These religious groups have political usage for the state, and the latter uses them as it wants, and in return, these groups gain breathing space to save their political economy. These groups never compromise on their narratives based on religious hatred, and ultimately nurture extremism. While exploiting the power of their toxic narratives, they remain in search of avenues where they can become independent. This is like a game, which has been going on for decades, and it is the design of the state that the institutions cannot go against religious groups after a certain limit. It is different from political parties as the latter can share power with the establishment to a certain extent. Economy, governance and foreign relations are so interlinked that eventually disagreement surfaces between the civilian governments and the establishment.

The PTI head could not evaluate the inherent distinctions between the TLP and TTP and took his anti-establishment narrative to a level at par with Khadim Rizvi’s religious hatred-based narrative. The state institutions had lifted the ban on the TLP, but were a ban to be imposed on the PTI it would be a long struggle for the party to gain legitimacy in the eyes of the establishment. After using a minimum level of vandalism, almost all mainstream political parties have reached the consensus that a peaceful struggle and dialogue are the way out for the survival of the national political landscape. Political parties have learned the art of dealing with the establishment and hardly go against it. If unavoidable clashes erupt, the political elites are clever enough to make a deal at a certain level to protect their interests.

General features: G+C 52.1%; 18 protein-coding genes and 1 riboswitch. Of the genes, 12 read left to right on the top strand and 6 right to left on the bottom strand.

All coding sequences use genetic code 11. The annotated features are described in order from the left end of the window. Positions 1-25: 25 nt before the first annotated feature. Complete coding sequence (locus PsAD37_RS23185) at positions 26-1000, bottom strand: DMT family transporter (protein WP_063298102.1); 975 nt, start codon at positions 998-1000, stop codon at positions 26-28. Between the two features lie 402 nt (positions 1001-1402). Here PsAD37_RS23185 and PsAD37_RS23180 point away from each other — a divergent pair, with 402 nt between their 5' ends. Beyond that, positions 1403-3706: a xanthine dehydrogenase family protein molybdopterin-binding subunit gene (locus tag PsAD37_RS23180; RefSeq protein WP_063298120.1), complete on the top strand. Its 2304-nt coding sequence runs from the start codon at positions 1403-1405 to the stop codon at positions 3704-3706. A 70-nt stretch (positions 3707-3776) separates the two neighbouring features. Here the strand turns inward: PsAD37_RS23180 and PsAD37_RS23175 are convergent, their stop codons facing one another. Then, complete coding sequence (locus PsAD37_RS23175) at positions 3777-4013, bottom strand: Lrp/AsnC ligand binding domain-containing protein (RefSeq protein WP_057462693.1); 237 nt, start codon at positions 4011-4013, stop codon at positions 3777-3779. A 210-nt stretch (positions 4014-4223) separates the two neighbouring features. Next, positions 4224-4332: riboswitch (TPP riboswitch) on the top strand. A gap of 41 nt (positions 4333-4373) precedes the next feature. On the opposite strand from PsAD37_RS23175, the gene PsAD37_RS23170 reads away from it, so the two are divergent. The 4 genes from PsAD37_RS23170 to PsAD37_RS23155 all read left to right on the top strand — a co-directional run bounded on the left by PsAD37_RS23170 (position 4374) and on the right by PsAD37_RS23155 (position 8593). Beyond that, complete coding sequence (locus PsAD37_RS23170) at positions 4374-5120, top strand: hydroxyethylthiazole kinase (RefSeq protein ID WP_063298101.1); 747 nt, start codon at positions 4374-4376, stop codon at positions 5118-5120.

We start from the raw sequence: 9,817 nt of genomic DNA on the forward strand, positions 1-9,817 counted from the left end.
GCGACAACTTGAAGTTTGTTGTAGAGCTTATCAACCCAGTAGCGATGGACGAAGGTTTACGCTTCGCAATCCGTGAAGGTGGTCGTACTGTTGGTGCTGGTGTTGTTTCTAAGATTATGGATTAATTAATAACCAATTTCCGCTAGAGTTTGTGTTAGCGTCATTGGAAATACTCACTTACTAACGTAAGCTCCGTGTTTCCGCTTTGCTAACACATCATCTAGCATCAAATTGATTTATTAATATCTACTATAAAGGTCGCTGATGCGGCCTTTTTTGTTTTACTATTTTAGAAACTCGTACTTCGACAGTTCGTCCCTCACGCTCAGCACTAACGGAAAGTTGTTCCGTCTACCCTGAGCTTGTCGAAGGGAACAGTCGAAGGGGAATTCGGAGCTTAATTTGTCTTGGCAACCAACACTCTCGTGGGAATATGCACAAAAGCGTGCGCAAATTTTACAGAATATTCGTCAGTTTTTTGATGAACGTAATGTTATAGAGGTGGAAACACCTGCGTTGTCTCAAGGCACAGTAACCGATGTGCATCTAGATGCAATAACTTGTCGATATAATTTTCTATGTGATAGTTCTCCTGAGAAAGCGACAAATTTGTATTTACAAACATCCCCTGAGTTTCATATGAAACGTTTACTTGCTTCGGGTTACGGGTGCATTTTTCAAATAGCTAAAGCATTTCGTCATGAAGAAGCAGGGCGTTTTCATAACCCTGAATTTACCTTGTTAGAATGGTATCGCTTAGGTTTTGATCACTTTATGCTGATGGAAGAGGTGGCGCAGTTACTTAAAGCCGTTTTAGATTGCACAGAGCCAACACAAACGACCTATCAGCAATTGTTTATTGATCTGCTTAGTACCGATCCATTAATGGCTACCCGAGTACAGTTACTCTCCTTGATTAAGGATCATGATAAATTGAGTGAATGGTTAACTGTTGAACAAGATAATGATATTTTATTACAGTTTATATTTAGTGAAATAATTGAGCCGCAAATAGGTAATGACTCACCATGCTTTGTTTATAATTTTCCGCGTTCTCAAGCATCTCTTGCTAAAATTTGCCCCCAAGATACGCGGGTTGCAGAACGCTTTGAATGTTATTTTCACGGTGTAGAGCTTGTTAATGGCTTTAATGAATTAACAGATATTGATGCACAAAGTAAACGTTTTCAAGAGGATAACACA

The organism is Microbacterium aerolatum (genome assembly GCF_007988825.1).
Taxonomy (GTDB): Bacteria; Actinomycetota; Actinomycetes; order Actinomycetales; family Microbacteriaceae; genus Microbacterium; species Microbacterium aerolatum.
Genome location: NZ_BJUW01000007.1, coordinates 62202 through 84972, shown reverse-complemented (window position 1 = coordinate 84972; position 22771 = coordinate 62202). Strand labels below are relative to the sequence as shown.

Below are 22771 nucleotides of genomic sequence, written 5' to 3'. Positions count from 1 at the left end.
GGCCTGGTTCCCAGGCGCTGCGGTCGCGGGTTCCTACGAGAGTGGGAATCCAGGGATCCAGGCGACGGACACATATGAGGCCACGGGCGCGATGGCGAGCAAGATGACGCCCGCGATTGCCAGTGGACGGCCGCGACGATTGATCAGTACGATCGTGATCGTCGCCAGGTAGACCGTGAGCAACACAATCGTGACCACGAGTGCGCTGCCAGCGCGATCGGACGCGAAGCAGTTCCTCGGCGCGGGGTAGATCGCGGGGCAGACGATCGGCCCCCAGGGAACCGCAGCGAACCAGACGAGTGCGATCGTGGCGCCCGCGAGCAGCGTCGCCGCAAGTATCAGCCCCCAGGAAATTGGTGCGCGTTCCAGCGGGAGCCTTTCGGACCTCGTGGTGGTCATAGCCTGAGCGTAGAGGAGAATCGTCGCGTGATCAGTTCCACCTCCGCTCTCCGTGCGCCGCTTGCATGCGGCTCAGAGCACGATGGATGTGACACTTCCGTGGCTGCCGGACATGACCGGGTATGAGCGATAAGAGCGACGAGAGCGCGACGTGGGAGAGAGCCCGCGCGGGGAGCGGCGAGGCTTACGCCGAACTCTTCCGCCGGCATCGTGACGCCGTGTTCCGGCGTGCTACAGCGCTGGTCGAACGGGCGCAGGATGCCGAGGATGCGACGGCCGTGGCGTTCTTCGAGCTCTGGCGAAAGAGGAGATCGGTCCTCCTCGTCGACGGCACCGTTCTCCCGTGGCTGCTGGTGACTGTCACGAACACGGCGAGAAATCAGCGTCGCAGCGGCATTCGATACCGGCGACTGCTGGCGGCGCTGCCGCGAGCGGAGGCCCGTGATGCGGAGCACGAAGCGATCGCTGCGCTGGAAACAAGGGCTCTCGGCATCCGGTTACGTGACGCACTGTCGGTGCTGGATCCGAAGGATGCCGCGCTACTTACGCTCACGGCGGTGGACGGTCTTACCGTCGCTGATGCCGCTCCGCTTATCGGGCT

In their predictions of a post-PTI political landscape, a factor that worries some analysts is the youth associated with the party. Though several aspects are to be considered, young PTI supporters may behave like the political workers of nationalist parties and the PPP. Except for a few exceptions, they will not be inclined to join the TTP or TLP. PTI’s support base is diverse, and not limited to the salaried or middle class anymore; low-income groups’ support may be divided among political parties and religious groups, but a ‘delusional’ class exists.

Political haze and self-censorship may halt one from thinking clearly, but the PTI may not have been completely ousted from future political projections. The party did what it did and cannot reverse what is happening to it now. The establishment will not forgive the May 9 incidents, but Khan should analyse why a mainstream political party cannot capture the turf of a religious group. Religious groups are entrenched in the construct of the power elite, which is using them for several purposes. The turf for political parties is different. The politics of hate cannot be justified, but popular political parties use religious, ethnic and racial rhetoric for political gains. However, if they fail to deliver, they fail the party, but religious and other divisions continue to exist.

The writer is a security analyst.

Published in Dawn, June 4th, 2023